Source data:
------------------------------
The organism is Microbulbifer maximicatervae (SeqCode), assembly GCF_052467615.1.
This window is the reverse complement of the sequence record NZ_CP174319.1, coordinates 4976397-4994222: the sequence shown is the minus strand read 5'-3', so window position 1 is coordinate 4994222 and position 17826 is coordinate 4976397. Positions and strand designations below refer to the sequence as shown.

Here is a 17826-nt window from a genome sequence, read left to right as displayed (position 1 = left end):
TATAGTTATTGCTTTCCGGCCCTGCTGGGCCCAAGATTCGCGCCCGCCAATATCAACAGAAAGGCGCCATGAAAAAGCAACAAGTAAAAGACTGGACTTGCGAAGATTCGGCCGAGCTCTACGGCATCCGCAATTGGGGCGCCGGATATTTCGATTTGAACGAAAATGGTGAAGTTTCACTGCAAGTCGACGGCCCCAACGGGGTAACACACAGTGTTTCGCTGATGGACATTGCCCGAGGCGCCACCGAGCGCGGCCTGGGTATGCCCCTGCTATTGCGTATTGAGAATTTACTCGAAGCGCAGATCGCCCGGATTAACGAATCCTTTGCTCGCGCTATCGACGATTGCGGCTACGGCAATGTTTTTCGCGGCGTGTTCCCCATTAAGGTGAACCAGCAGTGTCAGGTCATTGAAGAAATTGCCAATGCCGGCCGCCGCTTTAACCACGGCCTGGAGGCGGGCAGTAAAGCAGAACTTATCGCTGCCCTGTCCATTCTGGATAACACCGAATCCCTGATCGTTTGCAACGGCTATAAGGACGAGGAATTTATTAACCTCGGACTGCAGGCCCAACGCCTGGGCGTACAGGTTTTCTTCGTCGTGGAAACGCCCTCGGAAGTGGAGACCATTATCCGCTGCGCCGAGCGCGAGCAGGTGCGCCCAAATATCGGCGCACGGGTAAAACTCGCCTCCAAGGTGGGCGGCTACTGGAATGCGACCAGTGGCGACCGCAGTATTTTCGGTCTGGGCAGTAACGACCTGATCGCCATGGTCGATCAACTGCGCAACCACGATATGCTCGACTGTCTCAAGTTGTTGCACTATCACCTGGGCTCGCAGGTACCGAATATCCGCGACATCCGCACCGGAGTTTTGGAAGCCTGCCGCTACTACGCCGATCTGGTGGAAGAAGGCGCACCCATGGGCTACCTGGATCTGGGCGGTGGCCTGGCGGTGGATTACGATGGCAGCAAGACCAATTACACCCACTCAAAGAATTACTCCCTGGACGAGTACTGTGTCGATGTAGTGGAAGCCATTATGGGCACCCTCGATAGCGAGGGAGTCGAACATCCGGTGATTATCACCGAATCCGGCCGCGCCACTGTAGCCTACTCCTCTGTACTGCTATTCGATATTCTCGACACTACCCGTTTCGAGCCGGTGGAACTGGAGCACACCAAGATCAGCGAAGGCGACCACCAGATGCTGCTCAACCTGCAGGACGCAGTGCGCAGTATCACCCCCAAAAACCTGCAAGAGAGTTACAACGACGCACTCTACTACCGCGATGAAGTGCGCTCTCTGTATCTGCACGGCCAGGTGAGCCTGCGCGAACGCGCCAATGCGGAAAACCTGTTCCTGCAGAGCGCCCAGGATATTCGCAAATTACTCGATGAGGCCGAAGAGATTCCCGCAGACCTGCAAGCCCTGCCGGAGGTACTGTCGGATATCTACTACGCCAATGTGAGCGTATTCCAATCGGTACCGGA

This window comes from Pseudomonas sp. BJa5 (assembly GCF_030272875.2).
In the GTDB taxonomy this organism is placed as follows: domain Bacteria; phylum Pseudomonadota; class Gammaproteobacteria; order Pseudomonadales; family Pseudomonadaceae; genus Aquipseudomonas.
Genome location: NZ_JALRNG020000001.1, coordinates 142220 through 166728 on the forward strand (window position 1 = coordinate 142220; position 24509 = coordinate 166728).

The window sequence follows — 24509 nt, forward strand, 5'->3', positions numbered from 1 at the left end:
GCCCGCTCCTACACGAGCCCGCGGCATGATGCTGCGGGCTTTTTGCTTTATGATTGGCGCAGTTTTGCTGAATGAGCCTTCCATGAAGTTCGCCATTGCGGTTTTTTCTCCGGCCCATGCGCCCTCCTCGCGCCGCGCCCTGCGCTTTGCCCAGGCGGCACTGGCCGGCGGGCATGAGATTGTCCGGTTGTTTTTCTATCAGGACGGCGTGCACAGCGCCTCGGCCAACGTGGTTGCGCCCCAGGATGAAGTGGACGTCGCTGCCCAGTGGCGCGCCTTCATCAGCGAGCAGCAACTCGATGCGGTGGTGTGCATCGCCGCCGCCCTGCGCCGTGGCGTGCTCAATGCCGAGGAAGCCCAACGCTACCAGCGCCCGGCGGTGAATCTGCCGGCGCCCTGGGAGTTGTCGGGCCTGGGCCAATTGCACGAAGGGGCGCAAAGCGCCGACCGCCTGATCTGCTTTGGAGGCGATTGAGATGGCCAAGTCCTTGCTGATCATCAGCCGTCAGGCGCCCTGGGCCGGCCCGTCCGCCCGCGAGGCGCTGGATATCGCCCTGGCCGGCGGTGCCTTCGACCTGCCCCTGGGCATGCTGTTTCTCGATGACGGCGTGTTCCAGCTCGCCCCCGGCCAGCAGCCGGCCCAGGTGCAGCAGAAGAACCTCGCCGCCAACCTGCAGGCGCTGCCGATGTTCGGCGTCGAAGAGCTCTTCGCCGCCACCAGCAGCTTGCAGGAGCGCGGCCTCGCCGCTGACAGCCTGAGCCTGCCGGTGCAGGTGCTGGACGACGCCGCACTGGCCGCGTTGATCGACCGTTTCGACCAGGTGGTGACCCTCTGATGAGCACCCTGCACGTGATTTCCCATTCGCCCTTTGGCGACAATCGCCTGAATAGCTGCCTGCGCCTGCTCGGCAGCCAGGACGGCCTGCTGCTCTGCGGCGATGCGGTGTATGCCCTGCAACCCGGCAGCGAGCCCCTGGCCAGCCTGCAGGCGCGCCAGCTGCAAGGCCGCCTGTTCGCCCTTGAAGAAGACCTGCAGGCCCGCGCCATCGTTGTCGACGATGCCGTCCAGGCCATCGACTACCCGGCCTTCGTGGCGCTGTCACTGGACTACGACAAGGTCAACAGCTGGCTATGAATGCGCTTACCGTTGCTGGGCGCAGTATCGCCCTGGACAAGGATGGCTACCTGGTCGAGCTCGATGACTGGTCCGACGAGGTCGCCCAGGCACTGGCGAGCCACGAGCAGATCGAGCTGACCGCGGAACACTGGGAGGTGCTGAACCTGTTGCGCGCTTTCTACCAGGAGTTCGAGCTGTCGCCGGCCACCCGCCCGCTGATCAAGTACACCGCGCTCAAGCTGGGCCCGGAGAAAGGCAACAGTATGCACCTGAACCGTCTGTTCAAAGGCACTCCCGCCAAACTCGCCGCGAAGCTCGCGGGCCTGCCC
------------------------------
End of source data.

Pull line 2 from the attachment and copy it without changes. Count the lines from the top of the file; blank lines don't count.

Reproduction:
This window is the reverse complement of the sequence record NZ_CP174319.1, coordinates 4976397-4994222: the sequence shown is the minus strand read 5'-3', so window position 1 is coordinate 4994222 and position 17826 is coordinate 4976397. Positions and strand designations below refer to the sequence as shown.